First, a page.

Speed up experiments with Jupyter
Quick iterations are essential to test concepts, discard bad ideas and get focused on what may actually solve our problem.
When I first started using Python, I used scripts for everything. Scripts are awesome to automate stuff and can be easily integrated into bigger programs. They work, but are they perfect?
The definitely introduce some problems, which keeps them apart from that category. Some of them are:
- When you are quickly changing the code, you may need to refactor a lot of things. A disorganized script will have a lot of commentaries around and as soon as you stop working on it, you will forget most of what you were trying to do, making it harder to just “come back and finish”.
- The results are shown (probably) in the shell or in another window you set up for that (in the case of graphs). This action of jumping around can hurt your focus, and the lost time piles incrementally.
- If you organize your script, you may be able to focus on certain pieces that you want to improve. However, you may not want to run the whole script every time. Most of the time you want to improve some pieces, but you have to run everything over and over because you need the previous steps. There are ways to circumvent this, but in general, it is just annoying.
What would you think if I said that there is some tool that can allow you to keep trying out things fast, without sacrificing the benefits of the scripts? That there is a solid, well-known method that people are using everywhere?Meet Jupyter.
There are several ways to install jupyter and get started with the tool. In this case we will assume that you can just install it via pip, but that may not be the easiest way and can have some requirements before you can work with it:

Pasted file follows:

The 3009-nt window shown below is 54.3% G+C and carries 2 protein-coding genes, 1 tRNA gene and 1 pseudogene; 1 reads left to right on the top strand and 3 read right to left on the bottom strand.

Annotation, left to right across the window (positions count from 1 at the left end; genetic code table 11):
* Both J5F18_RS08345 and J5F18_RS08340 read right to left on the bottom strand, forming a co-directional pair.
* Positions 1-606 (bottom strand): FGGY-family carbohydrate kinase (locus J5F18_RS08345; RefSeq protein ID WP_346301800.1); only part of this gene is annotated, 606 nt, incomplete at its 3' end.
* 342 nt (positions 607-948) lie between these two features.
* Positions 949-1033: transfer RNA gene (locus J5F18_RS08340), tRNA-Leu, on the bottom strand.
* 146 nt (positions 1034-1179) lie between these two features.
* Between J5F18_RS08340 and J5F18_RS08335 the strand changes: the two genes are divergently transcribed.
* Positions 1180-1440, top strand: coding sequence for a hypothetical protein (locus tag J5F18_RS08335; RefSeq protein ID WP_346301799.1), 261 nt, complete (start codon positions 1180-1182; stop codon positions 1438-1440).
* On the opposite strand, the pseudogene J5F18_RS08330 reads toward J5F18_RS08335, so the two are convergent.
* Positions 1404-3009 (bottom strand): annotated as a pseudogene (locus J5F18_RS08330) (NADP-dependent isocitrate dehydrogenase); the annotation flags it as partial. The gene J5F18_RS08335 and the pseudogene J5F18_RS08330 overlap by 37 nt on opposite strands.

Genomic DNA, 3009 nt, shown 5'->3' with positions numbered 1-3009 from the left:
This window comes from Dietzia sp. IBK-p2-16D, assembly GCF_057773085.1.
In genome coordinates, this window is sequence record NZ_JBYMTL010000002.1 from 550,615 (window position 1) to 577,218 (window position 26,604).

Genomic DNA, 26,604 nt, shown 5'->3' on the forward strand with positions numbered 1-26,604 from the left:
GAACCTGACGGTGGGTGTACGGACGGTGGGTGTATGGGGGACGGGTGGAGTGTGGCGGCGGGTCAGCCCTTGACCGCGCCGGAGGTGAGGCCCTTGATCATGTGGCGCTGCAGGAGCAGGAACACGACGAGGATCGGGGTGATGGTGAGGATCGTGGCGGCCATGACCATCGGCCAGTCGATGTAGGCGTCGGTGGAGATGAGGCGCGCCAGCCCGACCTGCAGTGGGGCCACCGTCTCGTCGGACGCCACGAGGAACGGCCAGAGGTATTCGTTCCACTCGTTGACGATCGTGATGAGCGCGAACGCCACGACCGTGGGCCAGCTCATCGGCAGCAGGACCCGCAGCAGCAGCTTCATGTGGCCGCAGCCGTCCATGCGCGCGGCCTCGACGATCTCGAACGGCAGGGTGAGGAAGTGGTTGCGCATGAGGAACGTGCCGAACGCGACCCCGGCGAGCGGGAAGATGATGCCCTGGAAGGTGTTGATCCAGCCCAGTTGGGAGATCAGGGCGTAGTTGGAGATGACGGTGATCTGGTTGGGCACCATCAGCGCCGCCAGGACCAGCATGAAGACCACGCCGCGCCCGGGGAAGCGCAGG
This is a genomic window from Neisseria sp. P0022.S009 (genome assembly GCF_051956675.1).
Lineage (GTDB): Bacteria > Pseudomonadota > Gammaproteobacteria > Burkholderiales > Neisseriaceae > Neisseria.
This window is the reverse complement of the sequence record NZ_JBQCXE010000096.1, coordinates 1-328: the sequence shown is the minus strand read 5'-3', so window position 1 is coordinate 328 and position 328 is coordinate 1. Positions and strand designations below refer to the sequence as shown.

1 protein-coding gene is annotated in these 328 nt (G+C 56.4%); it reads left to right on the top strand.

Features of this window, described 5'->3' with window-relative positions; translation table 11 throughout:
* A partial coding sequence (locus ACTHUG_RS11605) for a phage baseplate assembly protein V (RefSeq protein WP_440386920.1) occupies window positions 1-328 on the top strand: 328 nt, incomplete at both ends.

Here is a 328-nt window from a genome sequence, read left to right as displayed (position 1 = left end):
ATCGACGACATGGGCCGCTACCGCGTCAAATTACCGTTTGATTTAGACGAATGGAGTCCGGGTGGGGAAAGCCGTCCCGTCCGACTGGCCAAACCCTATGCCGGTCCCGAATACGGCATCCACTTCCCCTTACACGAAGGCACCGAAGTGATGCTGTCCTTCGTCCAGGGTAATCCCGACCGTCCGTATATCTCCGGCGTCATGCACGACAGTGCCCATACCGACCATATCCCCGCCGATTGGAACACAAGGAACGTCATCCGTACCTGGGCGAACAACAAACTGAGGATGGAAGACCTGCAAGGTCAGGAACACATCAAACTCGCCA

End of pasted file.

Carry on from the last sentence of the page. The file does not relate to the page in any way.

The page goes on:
pip install jupyter
Jupyter has the concept of “notebooks”. Those are files that can be seen as “jupyter scripts”. To view, edit and execute them, you will need jupyter.
To get started, let’s just run the
You can create your notebooks in this interface. It is as easy as clicking “New” and selecting “Python”. Jupyter can create notebooks in other languages, but we will go into that in another occasion.
You have a “Cell”. Notebooks are made of cells, and you can run any python code you want in every cell. You can have, in fact, everything in a single cell, but that’s not something you’d want. It is a better practice to have everything as
For example, if you are importing data from the internet (slow process) and want to process that data after it is ready, put those actions into separate cells. Then, execute them separately.
With this approach, you will be able to focus on the “processing” step without wasting time importing the same data over and over.
Once you are done implementing whatever you were working on, you can just go to File > Download as > Python, and you will have a script that just works. It may require some refactoring to improve its reusability and readability, but it is just a matter of form, not of functionality.
A big advantage of
This is so widely adopted, that if you upload a notebook file to
Give it a try, you definitely won’t regret it!